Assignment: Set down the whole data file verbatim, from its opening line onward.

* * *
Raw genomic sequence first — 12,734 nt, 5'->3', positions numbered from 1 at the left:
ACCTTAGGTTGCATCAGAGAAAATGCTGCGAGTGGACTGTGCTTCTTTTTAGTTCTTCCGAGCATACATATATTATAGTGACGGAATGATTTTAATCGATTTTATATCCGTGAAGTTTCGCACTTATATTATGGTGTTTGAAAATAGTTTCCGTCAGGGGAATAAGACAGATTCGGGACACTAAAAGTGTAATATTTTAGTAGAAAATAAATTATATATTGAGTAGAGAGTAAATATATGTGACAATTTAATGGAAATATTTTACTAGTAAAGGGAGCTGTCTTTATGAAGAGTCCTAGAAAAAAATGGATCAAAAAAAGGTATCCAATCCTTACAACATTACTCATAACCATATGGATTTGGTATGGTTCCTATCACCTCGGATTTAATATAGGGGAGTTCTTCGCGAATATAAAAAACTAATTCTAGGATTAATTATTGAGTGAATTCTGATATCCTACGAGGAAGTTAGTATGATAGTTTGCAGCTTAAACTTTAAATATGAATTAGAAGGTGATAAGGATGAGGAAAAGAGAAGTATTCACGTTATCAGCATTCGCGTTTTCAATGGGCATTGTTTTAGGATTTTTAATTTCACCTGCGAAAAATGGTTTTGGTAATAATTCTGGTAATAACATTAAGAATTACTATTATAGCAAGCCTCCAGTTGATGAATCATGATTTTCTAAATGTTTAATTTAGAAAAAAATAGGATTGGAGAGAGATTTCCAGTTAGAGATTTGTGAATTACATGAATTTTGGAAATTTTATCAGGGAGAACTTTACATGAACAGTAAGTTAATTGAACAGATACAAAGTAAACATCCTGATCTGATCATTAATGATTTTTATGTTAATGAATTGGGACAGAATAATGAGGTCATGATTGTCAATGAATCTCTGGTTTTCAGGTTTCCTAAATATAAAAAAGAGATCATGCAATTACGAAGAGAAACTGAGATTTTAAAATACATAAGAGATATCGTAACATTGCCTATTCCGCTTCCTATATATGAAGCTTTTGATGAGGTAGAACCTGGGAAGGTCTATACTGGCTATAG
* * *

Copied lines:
Raw genomic sequence first — 12,734 nt, 5'->3', positions numbered from 1 at the left:
ACCTTAGGTTGCATCAGAGAAAATGCTGCGAGTGGACTGTGCTTCTTTTTAGTTCTTCCGAGCATACATATATTATAGTGACGGAATGATTTTAATCGATTTTATATCCGTGAAGTTTCGCACTTATATTATGGTGTTTGAAAATAGTTTCCGTCAGGGGAATAAGACAGATTCGGGACACTAAAAGTGTAATATTTTAGTAGAAAATAAATTATATATTGAGTAGAGAGTAAATATATGTGACAATTTAATGGAAATATTTTACTAGTAAAGGGAGCTGTCTTTATGAAGAGTCCTAGAAAAAAATGGATCAAAAAAAGGTATCCAATCCTTACAACATTACTCATAACCATATGGATTTGGTATGGTTCCTATCACCTCGGATTTAATATAGGGGAGTTCTTCGCGAATATAAAAAACTAATTCTAGGATTAATTATTGAGTGAATTCTGATATCCTACGAGGAAGTTAGTATGATAGTTTGCAGCTTAAACTTTAAATATGAATTAGAAGGTGATAAGGATGAGGAAAAGAGAAGTATTCACGTTATCAGCATTCGCGTTTTCAATGGGCATTGTTTTAGGATTTTTAATTTCACCTGCGAAAAATGGTTTTGGTAATAATTCTGGTAATAACATTAAGAATTACTATTATAGCAAGCCTCCAGTTGATGAATCATGATTTTCTAAATGTTTAATTTAGAAAAAAATAGGATTGGAGAGAGATTTCCAGTTAGAGATTTGTGAATTACATGAATTTTGGAAATTTTATCAGGGAGAACTTTACATGAACAGTAAGTTAATTGAACAGATACAAAGTAAACATCCTGATCTGATCATTAATGATTTTTATGTTAATGAATTGGGACAGAATAATGAGGTCATGATTGTCAATGAATCTCTGGTTTTCAGGTTTCCTAAATATAAAAAAGAGATCATGCAATTACGAAGAGAAACTGAGATTTTAAAATACATAAGAGATATCGTAACATTGCCTATTCCGCTTCCTATATATGAAGCTTTTGATGAGGTAGAACCTGGGAAGGTCTATACTGGCTATAG